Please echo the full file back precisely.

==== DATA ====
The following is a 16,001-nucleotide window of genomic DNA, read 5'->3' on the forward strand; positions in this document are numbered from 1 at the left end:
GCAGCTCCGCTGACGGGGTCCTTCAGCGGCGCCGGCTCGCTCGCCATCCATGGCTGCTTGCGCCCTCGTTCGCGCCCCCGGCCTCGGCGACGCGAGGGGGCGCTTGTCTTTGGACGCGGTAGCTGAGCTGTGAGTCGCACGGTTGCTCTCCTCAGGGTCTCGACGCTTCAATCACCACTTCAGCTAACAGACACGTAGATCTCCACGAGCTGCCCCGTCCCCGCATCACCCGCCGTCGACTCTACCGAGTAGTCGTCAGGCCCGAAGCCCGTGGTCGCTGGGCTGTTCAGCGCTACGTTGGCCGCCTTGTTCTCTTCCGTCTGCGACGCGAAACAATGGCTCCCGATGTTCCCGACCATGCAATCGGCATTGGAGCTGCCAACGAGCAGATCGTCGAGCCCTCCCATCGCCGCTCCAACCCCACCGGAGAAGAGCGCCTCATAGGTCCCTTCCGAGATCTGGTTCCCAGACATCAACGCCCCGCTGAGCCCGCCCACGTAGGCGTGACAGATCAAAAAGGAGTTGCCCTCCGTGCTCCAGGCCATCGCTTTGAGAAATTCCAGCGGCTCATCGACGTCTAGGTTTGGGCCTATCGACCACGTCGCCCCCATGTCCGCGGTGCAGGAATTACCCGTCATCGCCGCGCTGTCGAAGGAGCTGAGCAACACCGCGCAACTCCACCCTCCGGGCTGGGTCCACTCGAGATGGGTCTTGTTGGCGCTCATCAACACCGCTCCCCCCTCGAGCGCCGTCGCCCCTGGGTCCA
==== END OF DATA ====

The following is a 16,001-nucleotide window of genomic DNA, read 5'->3' on the forward strand; positions in this document are numbered from 1 at the left end:
GCAGCTCCGCTGACGGGGTCCTTCAGCGGCGCCGGCTCGCTCGCCATCCATGGCTGCTTGCGCCCTCGTTCGCGCCCCCGGCCTCGGCGACGCGAGGGGGCGCTTGTCTTTGGACGCGGTAGCTGAGCTGTGAGTCGCACGGTTGCTCTCCTCAGGGTCTCGACGCTTCAATCACCACTTCAGCTAACAGACACGTAGATCTCCACGAGCTGCCCCGTCCCCGCATCACCCGCCGTCGACTCTACCGAGTAGTCGTCAGGCCCGAAGCCCGTGGTCGCTGGGCTGTTCAGCGCTACGTTGGCCGCCTTGTTCTCTTCCGTCTGCGACGCGAAACAATGGCTCCCGATGTTCCCGACCATGCAATCGGCATTGGAGCTGCCAACGAGCAGATCGTCGAGCCCTCCCATCGCCGCTCCAACCCCACCGGAGAAGAGCGCCTCATAGGTCCCTTCCGAGATCTGGTTCCCAGACATCAACGCCCCGCTGAGCCCGCCCACGTAGGCGTGACAGATCAAAAAGGAGTTGCCCTCCGTGCTCCAGGCCATCGCTTTGAGAAATTCCAGCGGCTCATCGACGTCTAGGTTTGGGCCTATCGACCACGTCGCCCCCATGTCCGCGGTGCAGGAATTACCCGTCATCGCCGCGCTGTCGAAGGAGCTGAGCAACACCGCGCAACTCCACCCTCCGGGCTGGGTCCACTCGAGATGGGTCTTGTTGGCGCTCATCAACACCGCTCCCCCCTCGAGCGCCGTCGCCCCTGGGTCCA